The homeless are constituents, too

Despite several failed attempts to repeal and replace the Affordable Care Act this year, Republican leaders continue to promise an overhaul — driven in large part by the desire to rescind the ACA's Medicaid expansion and further trim the program. But doing so would leave millions of people, including those experiencing homelessness, without health insurance once again.

I volunteer with Health Care for the Homeless in Baltimore, staffing the help desk and providing clients with information on where they can find food, legal aid and other services. From my experiences, it is clear that Health Care for the Homeless effectively fills a community need. On a recent morning when I was volunteering, an elderly woman entered the building and promptly fainted right in front of me. A physician and nurses raced to her, administered first aid and transported her to an ambulance that would take the woman to a nearby hospital, then they resumed their work, continuing to see patients. Sadly, such an occurrence is common here, as the organization's patients are usually desperately in need of medical care.

In 2016, the agency cared for nearly 10,000 people, offering dental and behavioral health care in addition to primary care and supportive services — including assistance with insurance enrollment, case management and housing services. The only requirement for a person to receive services is that they meet the agency's broad definition of homelessness, or be at risk of doing so.

The agency is a member of the National Health Care for the Homeless Council, along with more than 200 other organizations across the country that collectively cared for 900,000 people experiencing homelessness in 2015, according to the council's 2015-16 annual report. Without such organizations, those who are homeless or on the brink of it would likely have to visit a hospital emergency room for health care.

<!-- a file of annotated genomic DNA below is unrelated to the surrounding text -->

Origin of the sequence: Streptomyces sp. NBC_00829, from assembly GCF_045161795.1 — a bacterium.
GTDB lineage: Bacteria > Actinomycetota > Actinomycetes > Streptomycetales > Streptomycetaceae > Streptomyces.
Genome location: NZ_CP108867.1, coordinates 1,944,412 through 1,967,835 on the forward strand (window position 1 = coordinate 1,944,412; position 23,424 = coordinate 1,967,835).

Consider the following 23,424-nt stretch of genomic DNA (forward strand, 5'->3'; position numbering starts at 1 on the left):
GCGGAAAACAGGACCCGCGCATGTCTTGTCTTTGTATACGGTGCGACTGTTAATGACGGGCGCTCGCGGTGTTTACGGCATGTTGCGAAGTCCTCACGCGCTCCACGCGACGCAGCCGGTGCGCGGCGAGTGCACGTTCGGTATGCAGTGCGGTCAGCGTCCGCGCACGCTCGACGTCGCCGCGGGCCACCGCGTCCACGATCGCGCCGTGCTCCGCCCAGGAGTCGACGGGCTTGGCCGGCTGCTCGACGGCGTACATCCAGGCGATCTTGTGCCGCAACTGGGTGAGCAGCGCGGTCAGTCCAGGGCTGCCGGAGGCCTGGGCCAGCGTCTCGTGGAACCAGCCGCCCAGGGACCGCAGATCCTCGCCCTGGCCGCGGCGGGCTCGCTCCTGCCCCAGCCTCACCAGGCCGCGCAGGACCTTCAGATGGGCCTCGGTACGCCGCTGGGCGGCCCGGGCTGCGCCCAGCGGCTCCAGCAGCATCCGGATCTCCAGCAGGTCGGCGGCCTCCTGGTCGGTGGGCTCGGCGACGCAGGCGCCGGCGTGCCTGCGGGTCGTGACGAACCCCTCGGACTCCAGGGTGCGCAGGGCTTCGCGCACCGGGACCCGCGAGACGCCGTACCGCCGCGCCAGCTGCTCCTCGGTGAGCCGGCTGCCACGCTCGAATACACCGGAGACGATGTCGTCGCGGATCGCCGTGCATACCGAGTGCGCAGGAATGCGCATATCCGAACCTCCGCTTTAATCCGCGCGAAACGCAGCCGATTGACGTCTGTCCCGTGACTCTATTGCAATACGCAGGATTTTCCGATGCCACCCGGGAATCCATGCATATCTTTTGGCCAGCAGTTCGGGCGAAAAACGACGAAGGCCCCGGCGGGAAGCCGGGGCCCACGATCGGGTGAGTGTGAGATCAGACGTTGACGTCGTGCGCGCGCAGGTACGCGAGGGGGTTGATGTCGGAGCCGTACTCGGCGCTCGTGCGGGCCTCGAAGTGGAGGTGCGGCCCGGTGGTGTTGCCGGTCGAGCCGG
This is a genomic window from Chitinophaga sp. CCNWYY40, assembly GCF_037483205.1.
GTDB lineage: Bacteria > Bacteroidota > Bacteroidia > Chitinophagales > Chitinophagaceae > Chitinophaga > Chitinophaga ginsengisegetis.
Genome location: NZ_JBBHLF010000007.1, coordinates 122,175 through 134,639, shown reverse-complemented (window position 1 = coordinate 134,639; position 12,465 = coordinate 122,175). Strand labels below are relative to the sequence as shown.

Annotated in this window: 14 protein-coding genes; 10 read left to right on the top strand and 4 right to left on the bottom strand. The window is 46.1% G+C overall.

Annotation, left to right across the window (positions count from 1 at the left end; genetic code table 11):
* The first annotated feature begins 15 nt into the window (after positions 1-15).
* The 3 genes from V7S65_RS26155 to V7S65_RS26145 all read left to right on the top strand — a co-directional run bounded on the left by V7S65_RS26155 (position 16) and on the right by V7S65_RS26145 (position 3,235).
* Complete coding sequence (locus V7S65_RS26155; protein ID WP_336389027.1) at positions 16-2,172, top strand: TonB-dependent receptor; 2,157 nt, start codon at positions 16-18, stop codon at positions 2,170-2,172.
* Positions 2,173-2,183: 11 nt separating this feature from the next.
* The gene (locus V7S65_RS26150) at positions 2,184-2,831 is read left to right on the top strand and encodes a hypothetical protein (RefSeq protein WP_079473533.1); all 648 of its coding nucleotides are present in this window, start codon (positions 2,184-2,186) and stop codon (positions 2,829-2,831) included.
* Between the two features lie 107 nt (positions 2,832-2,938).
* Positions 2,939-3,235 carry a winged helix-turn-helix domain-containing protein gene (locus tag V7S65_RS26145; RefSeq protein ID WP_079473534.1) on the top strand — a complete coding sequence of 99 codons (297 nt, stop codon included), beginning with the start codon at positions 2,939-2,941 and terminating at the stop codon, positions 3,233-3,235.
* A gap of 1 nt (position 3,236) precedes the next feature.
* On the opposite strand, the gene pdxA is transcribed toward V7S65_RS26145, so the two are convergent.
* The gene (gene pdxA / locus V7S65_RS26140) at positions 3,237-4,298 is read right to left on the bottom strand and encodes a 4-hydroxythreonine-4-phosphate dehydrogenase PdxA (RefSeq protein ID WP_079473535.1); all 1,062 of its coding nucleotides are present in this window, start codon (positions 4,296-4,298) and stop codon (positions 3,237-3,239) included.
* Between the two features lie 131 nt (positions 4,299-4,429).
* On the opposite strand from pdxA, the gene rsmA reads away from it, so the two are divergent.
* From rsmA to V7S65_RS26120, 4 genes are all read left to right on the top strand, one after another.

Health Care for the Homeless' funding comes from three main sources: Medicaid and Medicare reimbursements (60 percent), public and private grants, and donations. Because of Maryland's Medicaid expansion under the Affordable Care Act, the percentage of insured clients at Health Care for the Homeless rose from 30 percent to approximately 90 percent in 2014. The agency's newly expanded ability to bill for reimbursement has enabled it to nearly double its size and reach in the last five years.

But the organization may not be able to sustain that growth under the current administration. An ACA replacement proposal would have rolled back the Medicaid expansion, revoking health insurance for most Health Care for the Homeless clients.

The ACA has major flaws; it is evident that health insurance premiums are rising at an unsustainable rate in some states. But taking health insurance away from groups such as those experiencing homelessness is not the solution. I have seen that those experiencing homelessness need treatment and rehabilitation, access to counseling and preventive care. Otherwise, they are likely to end up in emergency rooms needing urgent aid, and American taxpayers will ultimately have to pay the bills.

Those in Congress should visit organizations like Health Care for the Homeless and speak with the individuals served there, because they are the lawmakers' constituents too. We must hold our representatives to their promise that any health care overhaul will not revoke health insurance from those who currently have it. For the sake of all Americans, it is our duty to ensure that this promise is fulfilled.

Sathvik Namburar is a public health policy student at Johns Hopkins University; his email is snambur1@jhu.edu.

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